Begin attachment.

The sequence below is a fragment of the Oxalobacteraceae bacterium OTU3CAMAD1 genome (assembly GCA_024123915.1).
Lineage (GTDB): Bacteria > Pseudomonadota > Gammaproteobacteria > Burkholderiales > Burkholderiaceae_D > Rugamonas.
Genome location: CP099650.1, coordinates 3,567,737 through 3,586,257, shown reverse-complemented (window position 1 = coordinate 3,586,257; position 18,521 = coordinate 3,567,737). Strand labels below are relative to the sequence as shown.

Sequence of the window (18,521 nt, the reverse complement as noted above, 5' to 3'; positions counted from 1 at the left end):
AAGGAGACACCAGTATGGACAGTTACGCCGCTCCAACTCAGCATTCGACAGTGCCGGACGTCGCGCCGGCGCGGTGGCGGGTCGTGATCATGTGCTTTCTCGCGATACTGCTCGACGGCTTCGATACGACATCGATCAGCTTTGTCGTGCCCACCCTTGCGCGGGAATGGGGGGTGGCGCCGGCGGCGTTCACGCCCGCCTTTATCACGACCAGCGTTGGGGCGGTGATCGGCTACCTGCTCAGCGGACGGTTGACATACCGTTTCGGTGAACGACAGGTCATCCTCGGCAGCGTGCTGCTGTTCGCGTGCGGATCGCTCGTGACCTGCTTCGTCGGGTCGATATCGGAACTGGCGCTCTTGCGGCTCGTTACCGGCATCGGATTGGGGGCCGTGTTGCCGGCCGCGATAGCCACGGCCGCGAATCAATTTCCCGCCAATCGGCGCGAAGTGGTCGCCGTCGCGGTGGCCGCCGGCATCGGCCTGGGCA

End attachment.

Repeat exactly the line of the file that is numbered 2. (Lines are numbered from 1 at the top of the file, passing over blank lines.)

Lineage (GTDB): Bacteria > Pseudomonadota > Gammaproteobacteria > Burkholderiales > Burkholderiaceae_D > Rugamonas.